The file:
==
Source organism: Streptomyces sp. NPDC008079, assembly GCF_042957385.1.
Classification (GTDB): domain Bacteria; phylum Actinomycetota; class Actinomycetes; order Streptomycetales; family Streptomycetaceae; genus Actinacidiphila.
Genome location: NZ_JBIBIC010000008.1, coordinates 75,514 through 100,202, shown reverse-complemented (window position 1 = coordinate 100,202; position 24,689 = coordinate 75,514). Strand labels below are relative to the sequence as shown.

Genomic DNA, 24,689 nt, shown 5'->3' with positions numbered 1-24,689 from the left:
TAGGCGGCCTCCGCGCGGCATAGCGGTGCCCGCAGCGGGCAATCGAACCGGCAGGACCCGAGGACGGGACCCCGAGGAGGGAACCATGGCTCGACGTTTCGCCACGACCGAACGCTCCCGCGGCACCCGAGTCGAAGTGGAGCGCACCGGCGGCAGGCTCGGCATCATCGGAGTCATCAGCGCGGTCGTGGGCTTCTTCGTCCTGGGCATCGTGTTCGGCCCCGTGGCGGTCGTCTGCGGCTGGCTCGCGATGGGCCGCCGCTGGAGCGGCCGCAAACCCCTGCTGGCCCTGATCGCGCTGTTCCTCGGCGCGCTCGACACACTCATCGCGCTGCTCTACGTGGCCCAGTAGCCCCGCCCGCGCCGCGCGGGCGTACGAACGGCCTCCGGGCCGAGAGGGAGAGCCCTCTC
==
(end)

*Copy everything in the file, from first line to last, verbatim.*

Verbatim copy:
Source organism: Streptomyces sp. NPDC008079, assembly GCF_042957385.1.
Classification (GTDB): domain Bacteria; phylum Actinomycetota; class Actinomycetes; order Streptomycetales; family Streptomycetaceae; genus Actinacidiphila.
Genome location: NZ_JBIBIC010000008.1, coordinates 75,514 through 100,202, shown reverse-complemented (window position 1 = coordinate 100,202; position 24,689 = coordinate 75,514). Strand labels below are relative to the sequence as shown.

Genomic DNA, 24,689 nt, shown 5'->3' with positions numbered 1-24,689 from the left:
TAGGCGGCCTCCGCGCGGCATAGCGGTGCCCGCAGCGGGCAATCGAACCGGCAGGACCCGAGGACGGGACCCCGAGGAGGGAACCATGGCTCGACGTTTCGCCACGACCGAACGCTCCCGCGGCACCCGAGTCGAAGTGGAGCGCACCGGCGGCAGGCTCGGCATCATCGGAGTCATCAGCGCGGTCGTGGGCTTCTTCGTCCTGGGCATCGTGTTCGGCCCCGTGGCGGTCGTCTGCGGCTGGCTCGCGATGGGCCGCCGCTGGAGCGGCCGCAAACCCCTGCTGGCCCTGATCGCGCTGTTCCTCGGCGCGCTCGACACACTCATCGCGCTGCTCTACGTGGCCCAGTAGCCCCGCCCGCGCCGCGCGGGCGTACGAACGGCCTCCGGGCCGAGAGGGAGAGCCCTCTC